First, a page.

Would you volunteer ?

Discussion in 'Current Affairs, News and Analysis' started by Trossachs, Mar 5, 2008.

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  1. RP578

    RP578 LE Book Reviewer

    Yes, without a doubt.
  2. Ord_Sgt

    Ord_Sgt RIP

    Would I hell. You've got to love the BBC slant on it though...

    try changing that from democratically elected to communists.
  3. Seemed like a good idea at the time .Pity the russian back side seemed to more intrested in having the right ideology than beating the fascists.
  4. The Spanish did democratically elect communists to govern their country, at least by the standards of the time. That was the entire reason Franco tried to stage a coup- because he didn't agree with the will of the (slender) majority.
  5. RP578

    RP578 LE Book Reviewer

    Well actually the Spanish Republic did have a democratically elected government and it wasn't a Communist one. The Popular Front (Frente Popular), a Left Wing coalition, under Manuel Azana won the elections in February 1936.

    The Civil War was a result of a military revolt on July 17, 1936, was intended to be a swift coup d'état, but was botched. General Francisco Franco flew to Spanish Morocco where the Spanish Army of Africa, led by Nationalist ranks, assumed control.
  6. Ord_Sgt

    Ord_Sgt RIP

    Always happy to be corrected/educated :D Still commies though ;)
  7. RP578

    RP578 LE Book Reviewer

    To be fair, The Frente Popular had many non-Socialist/Communist elements in it. Apart from the two Republican parties, there were the Galician, Basque and Catalan Nationalists. There were also the Anarchists, who never quite fitted into anyone's programme.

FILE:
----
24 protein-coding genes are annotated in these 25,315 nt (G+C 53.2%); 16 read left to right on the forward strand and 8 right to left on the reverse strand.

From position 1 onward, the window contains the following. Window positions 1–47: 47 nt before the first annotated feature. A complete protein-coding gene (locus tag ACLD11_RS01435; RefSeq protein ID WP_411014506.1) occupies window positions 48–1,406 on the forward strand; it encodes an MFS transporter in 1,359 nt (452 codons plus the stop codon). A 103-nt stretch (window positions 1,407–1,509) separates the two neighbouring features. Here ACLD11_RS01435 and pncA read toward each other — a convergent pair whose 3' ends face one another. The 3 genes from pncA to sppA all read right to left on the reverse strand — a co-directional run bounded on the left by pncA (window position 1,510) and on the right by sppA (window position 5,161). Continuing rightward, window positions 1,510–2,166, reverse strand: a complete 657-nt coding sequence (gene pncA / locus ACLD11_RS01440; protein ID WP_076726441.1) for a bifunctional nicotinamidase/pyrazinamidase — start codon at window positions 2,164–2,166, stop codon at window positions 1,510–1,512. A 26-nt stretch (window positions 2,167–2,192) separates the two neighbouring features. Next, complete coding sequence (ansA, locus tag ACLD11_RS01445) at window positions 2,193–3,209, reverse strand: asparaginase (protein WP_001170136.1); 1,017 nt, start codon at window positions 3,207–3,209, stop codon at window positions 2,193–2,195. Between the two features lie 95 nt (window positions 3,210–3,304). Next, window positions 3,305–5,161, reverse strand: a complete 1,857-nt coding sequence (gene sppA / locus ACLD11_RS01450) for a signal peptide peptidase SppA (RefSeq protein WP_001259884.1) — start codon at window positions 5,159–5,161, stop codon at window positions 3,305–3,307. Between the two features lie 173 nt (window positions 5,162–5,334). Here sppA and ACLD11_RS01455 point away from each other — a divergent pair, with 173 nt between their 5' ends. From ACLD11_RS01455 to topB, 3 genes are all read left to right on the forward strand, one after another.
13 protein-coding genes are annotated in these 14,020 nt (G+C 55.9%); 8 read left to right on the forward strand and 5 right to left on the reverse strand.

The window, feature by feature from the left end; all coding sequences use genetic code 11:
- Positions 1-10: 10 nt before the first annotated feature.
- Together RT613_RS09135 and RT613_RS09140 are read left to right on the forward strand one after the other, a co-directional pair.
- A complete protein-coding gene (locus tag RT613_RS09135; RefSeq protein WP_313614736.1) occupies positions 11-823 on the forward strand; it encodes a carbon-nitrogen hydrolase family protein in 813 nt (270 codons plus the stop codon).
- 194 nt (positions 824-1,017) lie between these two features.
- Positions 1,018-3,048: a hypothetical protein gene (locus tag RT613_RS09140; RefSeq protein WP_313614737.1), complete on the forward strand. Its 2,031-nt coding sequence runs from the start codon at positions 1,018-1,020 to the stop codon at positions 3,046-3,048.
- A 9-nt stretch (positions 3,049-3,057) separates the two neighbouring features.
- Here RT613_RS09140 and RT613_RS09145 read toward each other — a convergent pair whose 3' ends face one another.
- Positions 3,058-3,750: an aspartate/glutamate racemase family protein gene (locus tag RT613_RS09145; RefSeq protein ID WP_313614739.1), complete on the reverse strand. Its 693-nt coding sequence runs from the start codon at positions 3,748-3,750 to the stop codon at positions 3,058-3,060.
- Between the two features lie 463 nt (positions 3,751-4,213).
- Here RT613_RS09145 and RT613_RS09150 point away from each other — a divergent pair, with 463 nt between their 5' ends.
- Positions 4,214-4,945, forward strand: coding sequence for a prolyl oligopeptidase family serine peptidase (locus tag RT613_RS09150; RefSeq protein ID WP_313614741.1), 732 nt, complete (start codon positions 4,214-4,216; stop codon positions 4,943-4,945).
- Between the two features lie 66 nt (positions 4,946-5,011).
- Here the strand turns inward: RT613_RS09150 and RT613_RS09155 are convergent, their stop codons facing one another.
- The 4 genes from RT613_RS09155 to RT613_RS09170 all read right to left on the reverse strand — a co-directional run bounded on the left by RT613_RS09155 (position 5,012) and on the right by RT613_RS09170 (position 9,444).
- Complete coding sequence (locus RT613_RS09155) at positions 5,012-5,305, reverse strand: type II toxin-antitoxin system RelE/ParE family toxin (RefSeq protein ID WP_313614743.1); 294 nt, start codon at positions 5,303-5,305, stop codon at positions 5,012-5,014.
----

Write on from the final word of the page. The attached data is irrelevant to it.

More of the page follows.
Thanks for your PM by the way. That was fascinating stuff.
  8. RP578

    RP578 LE Book Reviewer

    In many ways you could say that the Spanish War was the start of the wider war against Fascism in Europe. Can't remember which writer it was, but someone penned an essay to the effect that we'll either have to face fascism in Spain or we'll be fighting them at Dover.

  9. I liked the line - Beevers book ? - on the situation in a town recently recaptured... It was something like " While the Socialists were occupied in the town hall, setting up Committees, the Anarchists were outside, getting on with the shootings..."

    I was in a bar in Glasgow maybe 15 years ago and heard an old boy singing "Bandero Rossa" ( sp ?) . At the time I did not know the significance. Now I wish I had bought him a drink.
  10. Well, it was good enough for George Orwell, and (amongst a total of 2,100 UK nationals) a goodly number of ordinary Welsh miners http://www.rhondda-cynon-taff.gov.uk/stellent/groups/public/documents/hcst/content.hcst?lang=en&textonly=on&dDocName=015585 so I'm not inclined to nit-pick.

    Question is - given the gunmint's/the nation's half-hearted efforts against "Islamofascism" in AFG - whether there is any cause these days that would excite Joe Public enough to get him/her volunteering for front-line service.